The Winter’s Tale
Royal Opera House
Tuesday, 13th February 2018
The Winter’s Tale – 02/13/2018
Leontes: Ryoichi Hirano
Hermione: Lauren Cuthbertson
Perdita: Sarah Lamb
Florizel: Vadim Muntagirov
Paulina: Laura Morera
Polixenes: Matthew Ball
Father Shepherd: Gary Avis
Brother Clown: Marcelino Sambé
Young Shepherdess: Beatriz Stix-Brunell
And after having been a slave to the dvd for four years, I’ve finally seen The Winter’s Tale!
If I’m being honest, I actually booked my ticket for yesterday night (and for the 28th’s cinema relay) to see Edward Watson along with Lauren Cuthbertson and Steven McRae along with Sarah Lamb, and I was a bit disappointed in the cast changes last week, but it’s been yet another magnificent and moving show by the Royal Ballet.
As usual, Christopher Wheeldon has proved to be a genius: The Winter’s Tale is very Alice-like for mesmerising designs and score, so theatrical and whimsical, but at the same time it conveys a completely different emotional experience. Mixing tragedy, drama, pastoral and romantic scenes, by following Shakespeare’s plot in a play with time and space, it is an absolute triumph.
Wheeldon abounds with clever fine points using colours to stress the bonds and stories behind his characters (like green and red nuances for the two kings, purple costumes for Hermione and Perdita, and the green lighting to convey Leontes’ jealousy)and adding striking particulars (the teddy bear dying Mamillius is holding tight) – the sets are all amazing, but the winner is that huge and fabulous green tree on the hillside in Bohemia, and the thrilling peasant scene happening behind there is glorious and beautifully coloured.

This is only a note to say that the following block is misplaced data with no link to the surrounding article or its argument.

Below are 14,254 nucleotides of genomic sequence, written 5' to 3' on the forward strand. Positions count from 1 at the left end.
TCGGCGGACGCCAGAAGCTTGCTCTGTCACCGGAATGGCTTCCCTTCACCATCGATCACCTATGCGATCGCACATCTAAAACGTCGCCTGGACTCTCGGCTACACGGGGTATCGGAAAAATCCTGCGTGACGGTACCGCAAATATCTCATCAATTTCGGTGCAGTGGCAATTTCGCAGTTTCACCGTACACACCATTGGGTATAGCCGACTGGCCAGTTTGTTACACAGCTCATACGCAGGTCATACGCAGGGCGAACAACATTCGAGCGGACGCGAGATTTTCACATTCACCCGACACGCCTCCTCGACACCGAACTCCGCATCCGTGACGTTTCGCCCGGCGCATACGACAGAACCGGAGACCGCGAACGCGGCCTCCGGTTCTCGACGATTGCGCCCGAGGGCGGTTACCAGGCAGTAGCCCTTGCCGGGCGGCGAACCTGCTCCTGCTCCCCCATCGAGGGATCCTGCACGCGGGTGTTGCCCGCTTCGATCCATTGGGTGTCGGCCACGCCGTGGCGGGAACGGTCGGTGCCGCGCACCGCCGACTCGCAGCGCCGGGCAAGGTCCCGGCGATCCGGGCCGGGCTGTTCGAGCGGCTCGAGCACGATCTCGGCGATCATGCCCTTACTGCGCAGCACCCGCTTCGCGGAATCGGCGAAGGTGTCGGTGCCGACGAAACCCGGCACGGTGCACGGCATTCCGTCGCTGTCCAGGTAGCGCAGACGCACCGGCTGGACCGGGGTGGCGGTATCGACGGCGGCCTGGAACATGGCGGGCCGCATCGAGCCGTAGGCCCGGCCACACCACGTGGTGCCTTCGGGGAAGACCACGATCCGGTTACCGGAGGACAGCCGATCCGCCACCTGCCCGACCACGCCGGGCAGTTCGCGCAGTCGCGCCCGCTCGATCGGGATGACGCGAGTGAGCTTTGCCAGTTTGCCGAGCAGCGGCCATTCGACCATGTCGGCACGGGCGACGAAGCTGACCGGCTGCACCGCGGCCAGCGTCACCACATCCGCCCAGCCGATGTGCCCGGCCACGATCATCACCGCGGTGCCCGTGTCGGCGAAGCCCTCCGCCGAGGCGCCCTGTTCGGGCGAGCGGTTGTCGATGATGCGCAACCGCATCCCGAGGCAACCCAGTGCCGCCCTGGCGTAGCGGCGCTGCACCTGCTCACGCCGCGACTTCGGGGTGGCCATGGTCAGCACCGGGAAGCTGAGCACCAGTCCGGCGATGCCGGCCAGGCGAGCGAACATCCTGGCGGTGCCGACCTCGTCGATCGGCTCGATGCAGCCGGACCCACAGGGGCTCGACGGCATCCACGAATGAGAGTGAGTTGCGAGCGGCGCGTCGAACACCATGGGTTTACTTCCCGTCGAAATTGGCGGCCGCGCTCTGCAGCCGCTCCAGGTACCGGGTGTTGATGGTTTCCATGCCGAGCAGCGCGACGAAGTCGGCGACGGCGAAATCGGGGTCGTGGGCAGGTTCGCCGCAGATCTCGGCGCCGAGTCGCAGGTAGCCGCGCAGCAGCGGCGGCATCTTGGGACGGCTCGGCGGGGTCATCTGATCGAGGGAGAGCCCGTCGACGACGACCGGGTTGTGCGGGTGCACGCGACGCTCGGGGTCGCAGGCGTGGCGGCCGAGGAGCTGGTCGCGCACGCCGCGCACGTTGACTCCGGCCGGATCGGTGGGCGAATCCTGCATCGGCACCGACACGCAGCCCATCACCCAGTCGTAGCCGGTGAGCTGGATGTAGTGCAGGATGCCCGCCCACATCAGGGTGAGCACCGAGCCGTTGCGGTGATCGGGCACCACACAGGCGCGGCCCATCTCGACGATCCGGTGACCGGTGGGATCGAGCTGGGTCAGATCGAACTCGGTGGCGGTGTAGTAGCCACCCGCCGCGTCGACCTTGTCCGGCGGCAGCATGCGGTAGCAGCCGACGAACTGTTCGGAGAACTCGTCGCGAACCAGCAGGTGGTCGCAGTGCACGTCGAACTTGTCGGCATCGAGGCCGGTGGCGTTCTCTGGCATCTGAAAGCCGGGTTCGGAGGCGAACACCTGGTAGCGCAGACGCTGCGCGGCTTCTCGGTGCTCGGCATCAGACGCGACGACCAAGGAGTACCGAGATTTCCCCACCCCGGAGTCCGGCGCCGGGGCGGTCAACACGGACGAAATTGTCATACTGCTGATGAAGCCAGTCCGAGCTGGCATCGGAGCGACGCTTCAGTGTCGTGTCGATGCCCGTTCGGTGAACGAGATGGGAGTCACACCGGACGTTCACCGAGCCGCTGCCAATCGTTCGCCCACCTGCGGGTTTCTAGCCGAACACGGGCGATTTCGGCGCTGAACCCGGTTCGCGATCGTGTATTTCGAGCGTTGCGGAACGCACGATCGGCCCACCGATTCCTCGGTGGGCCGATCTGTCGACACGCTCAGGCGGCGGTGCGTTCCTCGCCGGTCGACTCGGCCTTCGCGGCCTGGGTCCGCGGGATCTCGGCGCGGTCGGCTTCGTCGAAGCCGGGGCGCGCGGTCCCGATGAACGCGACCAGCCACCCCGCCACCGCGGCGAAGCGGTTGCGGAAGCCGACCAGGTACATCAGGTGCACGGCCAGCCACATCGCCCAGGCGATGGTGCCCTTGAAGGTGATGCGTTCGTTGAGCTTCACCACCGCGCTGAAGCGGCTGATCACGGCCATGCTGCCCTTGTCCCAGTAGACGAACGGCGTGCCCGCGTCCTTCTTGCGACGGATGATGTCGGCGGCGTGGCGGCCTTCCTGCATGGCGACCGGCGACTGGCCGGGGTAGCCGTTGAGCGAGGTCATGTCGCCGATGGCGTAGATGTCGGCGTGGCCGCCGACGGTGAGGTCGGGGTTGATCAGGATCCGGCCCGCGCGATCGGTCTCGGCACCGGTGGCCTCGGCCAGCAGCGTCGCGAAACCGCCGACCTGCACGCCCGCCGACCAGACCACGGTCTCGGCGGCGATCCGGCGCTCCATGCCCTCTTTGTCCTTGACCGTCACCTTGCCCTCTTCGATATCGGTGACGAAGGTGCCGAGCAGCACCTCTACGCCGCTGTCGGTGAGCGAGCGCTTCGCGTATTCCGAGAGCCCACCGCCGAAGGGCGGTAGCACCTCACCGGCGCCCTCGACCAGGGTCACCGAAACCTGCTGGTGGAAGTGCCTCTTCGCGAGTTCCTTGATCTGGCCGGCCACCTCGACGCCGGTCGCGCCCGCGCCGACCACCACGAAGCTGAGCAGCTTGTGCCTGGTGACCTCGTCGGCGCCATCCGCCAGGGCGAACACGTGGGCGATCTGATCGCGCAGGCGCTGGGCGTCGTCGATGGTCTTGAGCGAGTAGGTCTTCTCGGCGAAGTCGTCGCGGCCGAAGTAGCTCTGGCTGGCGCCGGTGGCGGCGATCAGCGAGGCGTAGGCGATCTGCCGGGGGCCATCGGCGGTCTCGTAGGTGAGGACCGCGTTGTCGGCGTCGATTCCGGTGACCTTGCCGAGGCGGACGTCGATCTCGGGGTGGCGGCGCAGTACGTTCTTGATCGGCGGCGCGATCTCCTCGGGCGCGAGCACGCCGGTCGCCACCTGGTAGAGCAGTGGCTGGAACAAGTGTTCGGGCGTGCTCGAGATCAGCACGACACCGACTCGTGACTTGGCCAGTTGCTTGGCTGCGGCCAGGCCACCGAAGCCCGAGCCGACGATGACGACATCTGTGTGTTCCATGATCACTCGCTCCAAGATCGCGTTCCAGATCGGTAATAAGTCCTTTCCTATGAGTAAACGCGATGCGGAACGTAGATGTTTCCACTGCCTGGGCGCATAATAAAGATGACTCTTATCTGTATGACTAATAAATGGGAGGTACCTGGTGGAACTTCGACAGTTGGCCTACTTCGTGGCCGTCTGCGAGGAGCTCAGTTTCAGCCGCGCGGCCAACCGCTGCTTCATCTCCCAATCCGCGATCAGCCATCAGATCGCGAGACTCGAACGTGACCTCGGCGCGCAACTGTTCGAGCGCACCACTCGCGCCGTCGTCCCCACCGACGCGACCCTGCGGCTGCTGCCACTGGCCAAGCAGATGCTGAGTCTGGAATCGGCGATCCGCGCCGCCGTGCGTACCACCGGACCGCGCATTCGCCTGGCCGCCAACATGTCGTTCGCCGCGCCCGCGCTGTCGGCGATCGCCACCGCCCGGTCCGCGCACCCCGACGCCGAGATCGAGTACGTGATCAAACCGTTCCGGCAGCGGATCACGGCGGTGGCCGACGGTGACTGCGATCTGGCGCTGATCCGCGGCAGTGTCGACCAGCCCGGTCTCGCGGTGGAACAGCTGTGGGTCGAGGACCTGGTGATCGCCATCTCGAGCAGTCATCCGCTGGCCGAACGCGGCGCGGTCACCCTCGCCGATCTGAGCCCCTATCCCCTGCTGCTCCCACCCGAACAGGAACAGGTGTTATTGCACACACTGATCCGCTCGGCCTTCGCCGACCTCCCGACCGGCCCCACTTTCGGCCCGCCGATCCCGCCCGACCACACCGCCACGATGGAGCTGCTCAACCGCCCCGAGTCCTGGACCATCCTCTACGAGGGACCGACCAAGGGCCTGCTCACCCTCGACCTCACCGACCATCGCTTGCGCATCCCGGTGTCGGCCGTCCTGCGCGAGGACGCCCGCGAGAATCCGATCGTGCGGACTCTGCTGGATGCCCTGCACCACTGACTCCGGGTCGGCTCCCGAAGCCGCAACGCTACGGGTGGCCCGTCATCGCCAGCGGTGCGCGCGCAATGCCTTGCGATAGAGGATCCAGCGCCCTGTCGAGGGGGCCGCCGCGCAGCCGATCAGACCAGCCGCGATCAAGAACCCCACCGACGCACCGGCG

In the Prologue Leontes, King of Sicilia, and Polixenes, King of Bohemia, are reunited after having been separated as children – the pas de quatre they dance alongside Hermione, Queen of Sicilia, and baby Mamillius (Leontes and Hermione’s son) provides a lucid storytelling narrating their reunion and friendship, Leontes and Hermione’s love and her pregnancy.
Matthew Ball acted as a great Polixenes, showing off both technique and play flairs, but Rio’s performance as Leontes was not as good as Ed’s. He was fine, but I couldn’t feel the emotional distress Ed conveyed even on dvd: I reckon stepping into his shoes in a role which he created has to be a great challenge, and he handled the show with dignity, albeit with a too grotesque interpretation when he was mad with jealousy – it surely was striking but I couldn’t understand whether it was too forced or not.
In spite of this, I thought the contrast between his character and Lauren’s stunningly touching Hermione was amazingly dramatic whilst Leontes becomes convinced that his wife has been unfaithful and is carrying Polixenes’ child, publicly accuses her of adultery and treason and has her arrested.
Indeed, she was absolutely divine in her created role, so graceful in the heartbreaking trial solo, when after giving birth to a daughter in prison, she pleads her innocence. There in the claustrophobic atmosphere of the gloomy court of Sicilia, Lauren gave such a psychological and emotional performance, conveying all the distress after her baby is rejected by Leontes, who orders it to be abandoned in a remote place.